Officiating is one the most important jobs in sports, but it is also the least rewarding.
The officials never win or lose and someone is always upset with them. Despite negative feelings a fan has toward an official because of one bad call or a lifetime of bad calls, one must admire their concentration, knowledge, and commitment to being a fair official in sports.
Every day, millions of people wait for the official's call—upsetting half of those people—that's a lot of pressure. The way officials handle themselves during a tough call is quite impressive.
How many of us could really handle Lou Piniella kicking dirt at us, swearing and spitting in our face, and then, to top it off, give us a terrifying glare while he messes up home plate?
I don't know about you, but just seeing him come out of the dugout would make me run from Chicago faster than Zambrano can throw a fastball over home plate.
Officiating is in a new era of the annoying "instant replay." The camera is making the calls now.
But the one sport that stays true to the good ol' human eye is baseball, which just one reason why I think it's the hardest sport to officiate.
In baseball, it's difficult to officiate because the ball is flying so fast that there's barely enough time to judge the call. When an official has to decide whether to call someone out they have to be watching multiple things happening at a base.
First, the ball in the fielder's glove; then, if the player's foot is on the base; and, most importantly, if the runner touched the base before the ball was caught—that is to say if the fielder tagged the runner first or the runner tagged up on time—whew!
See what I mean?
The easiest sport to officiate would be have basketball since the main reason for the refs is to judge player fouls, which is not as hard when the court is a small surface area and there are fewer players than in another team sport.
That being said, basketball has the best officials mostly because they have the easiest job.
In football, there is instant replay every quarter because of the bad officiating.
Even after the refs have seen the replay, I still see them making the wrong calls. Something about football, whether it's the angle that the refs have or the long distance that the refs have from the fast plays, make for a bunch of stupid calls. The refs in football also don't get to see as many games so they get a lot less practice then officials in other sports.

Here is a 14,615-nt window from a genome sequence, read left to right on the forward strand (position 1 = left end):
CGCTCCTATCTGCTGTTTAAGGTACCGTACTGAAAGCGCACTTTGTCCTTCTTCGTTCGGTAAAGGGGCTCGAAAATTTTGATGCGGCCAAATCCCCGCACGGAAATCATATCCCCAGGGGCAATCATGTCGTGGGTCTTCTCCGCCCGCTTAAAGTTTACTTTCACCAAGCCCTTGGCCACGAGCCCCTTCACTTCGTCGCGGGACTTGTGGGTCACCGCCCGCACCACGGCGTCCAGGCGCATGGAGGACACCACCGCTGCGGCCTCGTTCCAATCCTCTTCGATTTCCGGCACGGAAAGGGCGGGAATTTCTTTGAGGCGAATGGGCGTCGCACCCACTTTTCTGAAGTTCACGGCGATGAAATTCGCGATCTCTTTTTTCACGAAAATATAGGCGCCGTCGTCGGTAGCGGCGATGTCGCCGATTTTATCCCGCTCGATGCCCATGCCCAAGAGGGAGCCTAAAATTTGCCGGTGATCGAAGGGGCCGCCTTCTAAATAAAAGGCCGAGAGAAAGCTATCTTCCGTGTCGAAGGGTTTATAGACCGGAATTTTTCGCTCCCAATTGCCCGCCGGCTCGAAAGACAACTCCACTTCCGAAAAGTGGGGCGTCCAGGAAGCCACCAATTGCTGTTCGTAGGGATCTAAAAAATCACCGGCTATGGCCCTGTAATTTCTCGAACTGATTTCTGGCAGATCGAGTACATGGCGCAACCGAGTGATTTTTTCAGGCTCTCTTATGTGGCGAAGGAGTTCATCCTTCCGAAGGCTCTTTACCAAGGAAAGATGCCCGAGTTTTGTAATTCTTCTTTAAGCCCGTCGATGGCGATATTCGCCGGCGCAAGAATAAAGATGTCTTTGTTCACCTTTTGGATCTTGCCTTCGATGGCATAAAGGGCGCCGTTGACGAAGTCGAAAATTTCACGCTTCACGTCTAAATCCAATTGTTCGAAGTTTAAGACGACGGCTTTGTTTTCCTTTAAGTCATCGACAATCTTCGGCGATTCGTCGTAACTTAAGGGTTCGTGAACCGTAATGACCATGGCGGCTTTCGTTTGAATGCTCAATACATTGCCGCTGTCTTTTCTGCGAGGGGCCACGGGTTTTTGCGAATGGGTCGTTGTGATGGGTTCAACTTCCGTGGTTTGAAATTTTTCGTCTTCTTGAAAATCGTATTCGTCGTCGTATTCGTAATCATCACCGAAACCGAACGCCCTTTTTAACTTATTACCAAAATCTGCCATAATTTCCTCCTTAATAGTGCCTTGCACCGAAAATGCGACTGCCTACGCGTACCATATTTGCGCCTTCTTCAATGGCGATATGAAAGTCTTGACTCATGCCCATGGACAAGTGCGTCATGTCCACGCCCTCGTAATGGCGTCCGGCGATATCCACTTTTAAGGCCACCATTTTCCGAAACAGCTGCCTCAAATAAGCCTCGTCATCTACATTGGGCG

In baseball, every single pitch and play rely on what the officials say. Officials play the greatest role in determining the outcome of a game.
Baseball officials have the most pressure because one bad call between a foul ball and home run can change the entire game. No other sport has as many upset managers and ejected mangers getting kicked out for arguing a call as baseball.
In fact, baseball's really the only sport where the coach gets in the umpires face to argue a call.
Quality in officiating has improved due to instant replay, which takes a lot of pressure off refs in an important situation. The best long-term solution for improving the accuracy of officials is for them to observe more games so they develop a better eye for the game, which will only come with more practice.
Officiating is and will always be the center of controversies in sports.
Every fan is emotional and gets angry at the guys in striped shirts.
Despite how much you hated the horrible call—during Game Seven of the Stanley Cup playoffs against Eric Fehr for tripping the Flyers defenseman that made them lose (not to be specific or anything)—you still gotta love them.
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